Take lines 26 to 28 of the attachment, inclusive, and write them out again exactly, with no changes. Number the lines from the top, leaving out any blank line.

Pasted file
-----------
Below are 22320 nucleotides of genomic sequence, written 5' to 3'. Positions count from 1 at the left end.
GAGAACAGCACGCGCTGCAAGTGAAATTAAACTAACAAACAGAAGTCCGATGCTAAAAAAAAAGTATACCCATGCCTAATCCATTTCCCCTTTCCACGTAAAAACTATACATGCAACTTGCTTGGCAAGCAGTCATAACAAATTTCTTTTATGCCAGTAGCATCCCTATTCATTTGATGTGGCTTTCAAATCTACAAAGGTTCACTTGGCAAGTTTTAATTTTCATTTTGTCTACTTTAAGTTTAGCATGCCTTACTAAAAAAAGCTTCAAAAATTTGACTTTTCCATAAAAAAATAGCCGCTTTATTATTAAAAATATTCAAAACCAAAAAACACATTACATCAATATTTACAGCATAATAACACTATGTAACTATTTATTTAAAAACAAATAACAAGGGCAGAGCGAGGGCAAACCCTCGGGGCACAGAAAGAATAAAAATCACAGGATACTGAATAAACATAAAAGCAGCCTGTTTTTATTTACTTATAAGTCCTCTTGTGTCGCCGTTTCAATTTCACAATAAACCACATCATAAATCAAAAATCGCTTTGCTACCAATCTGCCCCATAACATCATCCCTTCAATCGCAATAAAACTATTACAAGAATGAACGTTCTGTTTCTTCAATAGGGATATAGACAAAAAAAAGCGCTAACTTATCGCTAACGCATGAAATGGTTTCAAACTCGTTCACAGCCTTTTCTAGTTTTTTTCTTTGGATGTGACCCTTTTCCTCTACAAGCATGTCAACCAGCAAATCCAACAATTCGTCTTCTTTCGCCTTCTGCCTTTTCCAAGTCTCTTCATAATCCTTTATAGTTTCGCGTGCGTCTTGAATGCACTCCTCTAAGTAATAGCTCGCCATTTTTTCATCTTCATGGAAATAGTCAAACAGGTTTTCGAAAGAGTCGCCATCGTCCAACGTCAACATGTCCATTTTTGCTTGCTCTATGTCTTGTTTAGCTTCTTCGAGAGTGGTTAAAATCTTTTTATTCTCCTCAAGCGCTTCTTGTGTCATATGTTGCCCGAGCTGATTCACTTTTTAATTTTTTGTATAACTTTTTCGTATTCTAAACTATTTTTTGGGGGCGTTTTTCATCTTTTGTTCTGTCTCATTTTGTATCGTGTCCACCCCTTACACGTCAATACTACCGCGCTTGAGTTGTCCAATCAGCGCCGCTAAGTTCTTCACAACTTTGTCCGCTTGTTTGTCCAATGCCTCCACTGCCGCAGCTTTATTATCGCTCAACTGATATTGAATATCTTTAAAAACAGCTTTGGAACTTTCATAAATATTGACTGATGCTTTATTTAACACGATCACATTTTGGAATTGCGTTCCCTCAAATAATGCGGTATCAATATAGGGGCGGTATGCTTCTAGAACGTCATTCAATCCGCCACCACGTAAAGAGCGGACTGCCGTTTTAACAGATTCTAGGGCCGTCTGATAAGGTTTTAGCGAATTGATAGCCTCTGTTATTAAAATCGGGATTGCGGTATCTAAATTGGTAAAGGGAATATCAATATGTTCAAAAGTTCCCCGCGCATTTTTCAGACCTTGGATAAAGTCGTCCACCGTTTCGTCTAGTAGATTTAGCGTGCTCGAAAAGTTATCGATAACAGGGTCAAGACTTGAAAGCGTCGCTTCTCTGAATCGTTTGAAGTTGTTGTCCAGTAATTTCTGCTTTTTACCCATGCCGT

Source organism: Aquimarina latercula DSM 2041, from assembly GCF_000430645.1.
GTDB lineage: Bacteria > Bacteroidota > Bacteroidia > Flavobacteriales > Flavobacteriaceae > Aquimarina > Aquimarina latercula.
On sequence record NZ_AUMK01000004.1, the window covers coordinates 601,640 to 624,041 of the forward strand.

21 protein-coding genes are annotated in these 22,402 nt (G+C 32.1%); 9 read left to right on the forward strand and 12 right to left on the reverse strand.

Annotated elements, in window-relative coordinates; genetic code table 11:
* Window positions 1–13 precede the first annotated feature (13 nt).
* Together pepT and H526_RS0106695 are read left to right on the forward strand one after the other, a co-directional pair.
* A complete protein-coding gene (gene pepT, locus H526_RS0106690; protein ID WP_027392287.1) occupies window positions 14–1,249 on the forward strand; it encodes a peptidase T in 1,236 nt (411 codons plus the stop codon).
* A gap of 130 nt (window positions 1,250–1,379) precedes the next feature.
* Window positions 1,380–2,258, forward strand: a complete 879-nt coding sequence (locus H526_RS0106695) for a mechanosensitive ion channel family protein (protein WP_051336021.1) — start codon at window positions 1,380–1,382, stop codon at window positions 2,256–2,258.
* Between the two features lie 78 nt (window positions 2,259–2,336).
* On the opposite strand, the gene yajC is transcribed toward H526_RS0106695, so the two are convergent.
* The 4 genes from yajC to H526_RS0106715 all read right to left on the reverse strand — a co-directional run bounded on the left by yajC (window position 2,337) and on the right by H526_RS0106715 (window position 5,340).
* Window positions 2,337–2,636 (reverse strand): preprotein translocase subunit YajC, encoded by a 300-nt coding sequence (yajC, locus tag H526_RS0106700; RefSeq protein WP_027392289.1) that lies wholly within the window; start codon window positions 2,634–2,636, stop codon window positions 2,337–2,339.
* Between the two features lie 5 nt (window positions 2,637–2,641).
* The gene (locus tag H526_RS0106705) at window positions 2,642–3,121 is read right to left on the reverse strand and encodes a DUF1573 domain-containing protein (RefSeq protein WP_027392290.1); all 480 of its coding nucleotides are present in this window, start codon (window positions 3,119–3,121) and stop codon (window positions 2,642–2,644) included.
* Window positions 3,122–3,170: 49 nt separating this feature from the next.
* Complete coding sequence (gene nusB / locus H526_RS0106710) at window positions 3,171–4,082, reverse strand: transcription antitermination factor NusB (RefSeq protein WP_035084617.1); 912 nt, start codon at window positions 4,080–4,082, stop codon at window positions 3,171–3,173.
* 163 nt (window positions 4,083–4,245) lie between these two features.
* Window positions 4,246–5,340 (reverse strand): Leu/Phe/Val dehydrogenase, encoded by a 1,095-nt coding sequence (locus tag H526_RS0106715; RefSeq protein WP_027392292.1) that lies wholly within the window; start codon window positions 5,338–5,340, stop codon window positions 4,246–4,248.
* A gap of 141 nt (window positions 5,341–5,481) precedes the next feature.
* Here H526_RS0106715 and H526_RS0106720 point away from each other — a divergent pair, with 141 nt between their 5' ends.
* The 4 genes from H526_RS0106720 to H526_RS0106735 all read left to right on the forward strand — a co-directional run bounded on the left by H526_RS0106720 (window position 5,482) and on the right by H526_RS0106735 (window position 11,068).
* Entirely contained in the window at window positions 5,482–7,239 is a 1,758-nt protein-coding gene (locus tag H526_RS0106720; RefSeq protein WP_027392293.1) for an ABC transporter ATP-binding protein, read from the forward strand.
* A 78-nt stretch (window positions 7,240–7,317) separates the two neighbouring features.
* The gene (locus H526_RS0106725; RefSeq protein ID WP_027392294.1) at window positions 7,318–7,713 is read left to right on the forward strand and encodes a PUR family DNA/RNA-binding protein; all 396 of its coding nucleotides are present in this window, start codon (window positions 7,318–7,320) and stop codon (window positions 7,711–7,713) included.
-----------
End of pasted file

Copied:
* Entirely contained in the window at window positions 5,482–7,239 is a 1,758-nt protein-coding gene (locus tag H526_RS0106720; RefSeq protein WP_027392293.1) for an ABC transporter ATP-binding protein, read from the forward strand.
* A 78-nt stretch (window positions 7,240–7,317) separates the two neighbouring features.
* The gene (locus H526_RS0106725; RefSeq protein ID WP_027392294.1) at window positions 7,318–7,713 is read left to right on the forward strand and encodes a PUR family DNA/RNA-binding protein; all 396 of its coding nucleotides are present in this window, start codon (window positions 7,318–7,320) and stop codon (window positions 7,711–7,713) included.